#327 – Joust

Joust

          

                                                    The world may be ending, but decency and order still need to be maintained.

 

Joust-U-5B-5D-0

                           

                                                                        Some developers just want to watch the world burn.

 

PLAYERS: 1

PUBLISHER: HAL

DEVELOPER: Williams Electronics (port by HAL)

GENRE: Arcade

RELEASE DATE: October 1988

 

Joust, my friends. Joust. Because when all else fails and life’s getting you down, sometimes it’s best to just mount an ostrich, faithful lance in tow, and get to murdering dozens of knights. This passion for medieval blood was strong in me when I was a child. I really enjoyed seeing how many levels of Joust I could conquer. Each level, or “wave” as us old-timers used to call ’em, consisted of a few platforms, enemy portals, and a couple lava pools where disembodied floating hands could bring unsuspecting stragglers to their doom – evil knights included. The whole point of the game was to kill the other knights and collect the eggs that dropped from their ostriches (for harvesting the young, of course). As the waves progressed, the platforms would dissipate into the black background ether and the enemies would get harder and faster (but not necessarily better or stronger). It’s a simple old-school game that changed just enough each level for my eight-year-old self to be interested. But the age of eight also brought overwhelming amounts of pleasure from Ace of Base’s “The Sign” album and watching “Aladdin” every day during the summer of ’93. Joust, while certainly not a bad game, does not change enough from level to level to remain interesting, nor is the gameplay striking enough for the lack of diversity not to be an issue. Even as the game gets slightly harder with increasing enemies, the only real challenge comes from the game’s intentionally unwieldy controls and that’s never a good thing. Still, I can’t deny that I couldn’t stop playing the sucker today. Despite my critical issues, perhaps there’s still some of that kid in me that just likes to skewer dudes who have chosen ostrich riding as a point of pride.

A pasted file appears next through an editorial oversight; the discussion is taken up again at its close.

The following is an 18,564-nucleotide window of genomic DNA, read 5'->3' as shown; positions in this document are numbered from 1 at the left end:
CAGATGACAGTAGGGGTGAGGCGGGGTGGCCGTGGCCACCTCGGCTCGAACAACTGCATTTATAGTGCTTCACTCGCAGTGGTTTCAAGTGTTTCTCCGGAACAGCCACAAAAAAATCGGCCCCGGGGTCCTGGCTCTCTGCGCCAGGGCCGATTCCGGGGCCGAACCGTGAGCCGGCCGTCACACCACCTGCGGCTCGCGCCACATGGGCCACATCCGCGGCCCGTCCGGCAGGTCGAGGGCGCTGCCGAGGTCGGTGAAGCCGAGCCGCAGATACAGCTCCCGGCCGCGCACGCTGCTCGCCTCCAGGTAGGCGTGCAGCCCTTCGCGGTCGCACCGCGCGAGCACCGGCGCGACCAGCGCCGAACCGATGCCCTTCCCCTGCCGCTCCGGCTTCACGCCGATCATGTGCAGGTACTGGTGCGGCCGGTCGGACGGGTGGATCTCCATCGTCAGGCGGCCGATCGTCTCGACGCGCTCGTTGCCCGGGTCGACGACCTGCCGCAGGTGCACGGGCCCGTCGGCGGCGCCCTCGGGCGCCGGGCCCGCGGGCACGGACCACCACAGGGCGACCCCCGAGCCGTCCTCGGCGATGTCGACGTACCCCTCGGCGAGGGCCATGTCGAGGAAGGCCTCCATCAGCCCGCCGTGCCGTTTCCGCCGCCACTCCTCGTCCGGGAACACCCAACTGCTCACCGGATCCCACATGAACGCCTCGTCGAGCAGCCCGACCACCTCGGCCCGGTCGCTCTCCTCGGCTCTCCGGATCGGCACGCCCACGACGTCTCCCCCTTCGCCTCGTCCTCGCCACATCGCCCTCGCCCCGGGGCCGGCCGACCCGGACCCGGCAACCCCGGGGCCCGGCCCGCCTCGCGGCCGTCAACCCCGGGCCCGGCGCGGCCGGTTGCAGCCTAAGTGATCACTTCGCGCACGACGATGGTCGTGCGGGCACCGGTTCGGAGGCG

B-

 

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  • Now *this* brings back memories. This was among my earliest NES titles ever. My uncle bought me my NES as a Christmas present, and he loved Joust (he had an arcade cabinet in his house of it), so he bought this to give me along with the NES. It was obviously a very limited game, but I enjoyed it all the same as it was part of my introduction to the 8-bit era.

  • @Chalgyr: Yeah, it was one of the first NES games I played as well. I loved it as a kid, and it’s still strangely addictive, but it hasn’t aged well.

  • Sentri the Seeker

    I spent countless hours (and quarters) playing this at the arcade. The NES version couldn’t grab my attention for more than a few minutes.
    Arcade original: A+
    NES port: D-

  • I insist there are some great songs on “The Sign”. Waiting for Magic, Wheel of Fortune, I will still dance to those songs.